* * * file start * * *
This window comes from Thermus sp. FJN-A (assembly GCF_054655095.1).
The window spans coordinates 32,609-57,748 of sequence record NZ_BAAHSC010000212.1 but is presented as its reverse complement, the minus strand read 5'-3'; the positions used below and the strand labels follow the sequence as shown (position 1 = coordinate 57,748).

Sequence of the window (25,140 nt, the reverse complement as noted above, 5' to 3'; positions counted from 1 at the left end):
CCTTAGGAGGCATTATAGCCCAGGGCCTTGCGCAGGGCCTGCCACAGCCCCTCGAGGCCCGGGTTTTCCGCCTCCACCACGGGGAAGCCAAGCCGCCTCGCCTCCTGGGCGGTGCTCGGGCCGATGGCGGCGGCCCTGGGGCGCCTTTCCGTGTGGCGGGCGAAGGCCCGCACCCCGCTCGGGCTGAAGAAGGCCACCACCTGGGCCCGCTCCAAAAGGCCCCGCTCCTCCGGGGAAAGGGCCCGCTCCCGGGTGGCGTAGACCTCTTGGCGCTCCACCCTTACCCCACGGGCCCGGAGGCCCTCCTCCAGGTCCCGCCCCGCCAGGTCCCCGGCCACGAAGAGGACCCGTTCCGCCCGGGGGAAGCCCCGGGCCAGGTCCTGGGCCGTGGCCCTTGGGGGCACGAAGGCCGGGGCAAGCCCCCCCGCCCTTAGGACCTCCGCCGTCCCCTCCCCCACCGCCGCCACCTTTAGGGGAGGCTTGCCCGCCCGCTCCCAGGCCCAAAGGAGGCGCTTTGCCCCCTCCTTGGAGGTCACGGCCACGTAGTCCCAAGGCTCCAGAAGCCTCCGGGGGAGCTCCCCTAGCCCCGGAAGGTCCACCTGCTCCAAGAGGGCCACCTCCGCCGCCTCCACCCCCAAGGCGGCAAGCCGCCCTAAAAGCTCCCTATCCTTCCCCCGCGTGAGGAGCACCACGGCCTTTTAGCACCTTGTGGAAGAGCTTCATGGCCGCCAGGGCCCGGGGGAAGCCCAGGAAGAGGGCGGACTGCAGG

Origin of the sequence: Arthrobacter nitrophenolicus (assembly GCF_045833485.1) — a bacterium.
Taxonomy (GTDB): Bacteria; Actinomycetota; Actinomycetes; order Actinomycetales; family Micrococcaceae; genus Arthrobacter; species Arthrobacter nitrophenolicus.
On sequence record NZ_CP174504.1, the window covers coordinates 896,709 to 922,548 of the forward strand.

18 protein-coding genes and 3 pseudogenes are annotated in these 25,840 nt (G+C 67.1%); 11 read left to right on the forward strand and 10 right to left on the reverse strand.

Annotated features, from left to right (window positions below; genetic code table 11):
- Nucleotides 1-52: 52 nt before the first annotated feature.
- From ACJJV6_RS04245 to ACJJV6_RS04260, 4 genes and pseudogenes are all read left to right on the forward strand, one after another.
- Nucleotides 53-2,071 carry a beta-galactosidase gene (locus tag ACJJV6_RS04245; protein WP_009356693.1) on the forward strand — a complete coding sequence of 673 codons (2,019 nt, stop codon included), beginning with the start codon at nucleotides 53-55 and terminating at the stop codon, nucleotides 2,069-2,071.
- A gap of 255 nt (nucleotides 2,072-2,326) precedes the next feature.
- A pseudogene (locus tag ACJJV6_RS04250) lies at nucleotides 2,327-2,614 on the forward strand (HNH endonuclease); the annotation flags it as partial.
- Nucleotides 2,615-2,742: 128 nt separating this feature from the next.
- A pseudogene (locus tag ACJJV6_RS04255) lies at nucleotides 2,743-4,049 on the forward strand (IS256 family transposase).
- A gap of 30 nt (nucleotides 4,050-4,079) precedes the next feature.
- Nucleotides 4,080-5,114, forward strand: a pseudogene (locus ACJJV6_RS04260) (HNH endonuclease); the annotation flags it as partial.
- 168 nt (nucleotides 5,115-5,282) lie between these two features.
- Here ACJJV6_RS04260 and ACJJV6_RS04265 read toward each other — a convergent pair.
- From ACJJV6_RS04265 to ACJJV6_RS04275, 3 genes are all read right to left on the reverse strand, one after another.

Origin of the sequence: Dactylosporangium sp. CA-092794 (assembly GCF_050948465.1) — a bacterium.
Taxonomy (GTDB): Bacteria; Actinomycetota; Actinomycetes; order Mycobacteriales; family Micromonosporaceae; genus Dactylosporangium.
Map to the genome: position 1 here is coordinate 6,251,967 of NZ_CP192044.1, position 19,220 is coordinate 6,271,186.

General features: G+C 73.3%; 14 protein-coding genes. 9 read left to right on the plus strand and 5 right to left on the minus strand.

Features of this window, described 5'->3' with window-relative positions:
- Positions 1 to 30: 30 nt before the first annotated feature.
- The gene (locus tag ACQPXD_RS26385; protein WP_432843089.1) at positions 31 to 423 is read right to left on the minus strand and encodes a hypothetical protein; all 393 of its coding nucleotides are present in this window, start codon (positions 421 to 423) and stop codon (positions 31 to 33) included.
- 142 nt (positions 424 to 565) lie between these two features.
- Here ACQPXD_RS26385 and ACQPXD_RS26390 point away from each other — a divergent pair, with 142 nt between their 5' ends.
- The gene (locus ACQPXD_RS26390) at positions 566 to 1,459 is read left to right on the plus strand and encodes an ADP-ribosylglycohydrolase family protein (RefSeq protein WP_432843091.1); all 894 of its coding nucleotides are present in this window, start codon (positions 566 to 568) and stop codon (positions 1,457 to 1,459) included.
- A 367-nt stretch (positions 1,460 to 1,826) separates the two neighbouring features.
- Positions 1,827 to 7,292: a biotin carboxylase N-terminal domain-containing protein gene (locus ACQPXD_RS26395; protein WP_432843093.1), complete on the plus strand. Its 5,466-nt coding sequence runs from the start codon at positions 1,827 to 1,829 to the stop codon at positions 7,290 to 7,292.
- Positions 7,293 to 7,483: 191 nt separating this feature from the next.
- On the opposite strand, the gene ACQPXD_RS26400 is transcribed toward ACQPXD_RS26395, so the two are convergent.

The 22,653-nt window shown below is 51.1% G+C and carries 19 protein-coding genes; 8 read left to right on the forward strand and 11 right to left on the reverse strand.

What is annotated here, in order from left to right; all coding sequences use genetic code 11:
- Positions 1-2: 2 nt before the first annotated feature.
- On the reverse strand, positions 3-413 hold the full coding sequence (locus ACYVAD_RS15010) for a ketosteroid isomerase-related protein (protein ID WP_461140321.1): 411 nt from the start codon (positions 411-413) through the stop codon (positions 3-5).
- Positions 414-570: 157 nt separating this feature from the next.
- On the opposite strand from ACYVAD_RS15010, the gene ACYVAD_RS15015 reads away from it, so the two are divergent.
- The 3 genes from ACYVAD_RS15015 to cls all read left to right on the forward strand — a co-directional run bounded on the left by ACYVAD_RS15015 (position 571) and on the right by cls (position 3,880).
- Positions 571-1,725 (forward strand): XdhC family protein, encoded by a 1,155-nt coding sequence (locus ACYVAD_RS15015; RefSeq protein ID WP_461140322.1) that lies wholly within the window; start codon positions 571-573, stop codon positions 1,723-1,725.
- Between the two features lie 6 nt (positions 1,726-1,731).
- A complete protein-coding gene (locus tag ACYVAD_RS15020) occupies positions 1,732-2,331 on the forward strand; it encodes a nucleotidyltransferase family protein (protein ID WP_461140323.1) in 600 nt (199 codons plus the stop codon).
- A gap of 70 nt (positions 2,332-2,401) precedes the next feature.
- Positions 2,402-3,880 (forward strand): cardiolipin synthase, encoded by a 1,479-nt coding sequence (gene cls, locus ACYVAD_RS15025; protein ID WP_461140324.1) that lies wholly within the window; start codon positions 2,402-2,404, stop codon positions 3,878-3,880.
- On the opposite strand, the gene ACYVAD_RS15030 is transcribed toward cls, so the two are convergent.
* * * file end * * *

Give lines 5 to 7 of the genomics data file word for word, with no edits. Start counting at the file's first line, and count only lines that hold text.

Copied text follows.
Origin of the sequence: Arthrobacter nitrophenolicus (assembly GCF_045833485.1) — a bacterium.
Taxonomy (GTDB): Bacteria; Actinomycetota; Actinomycetes; order Actinomycetales; family Micrococcaceae; genus Arthrobacter; species Arthrobacter nitrophenolicus.
On sequence record NZ_CP174504.1, the window covers coordinates 896,709 to 922,548 of the forward strand.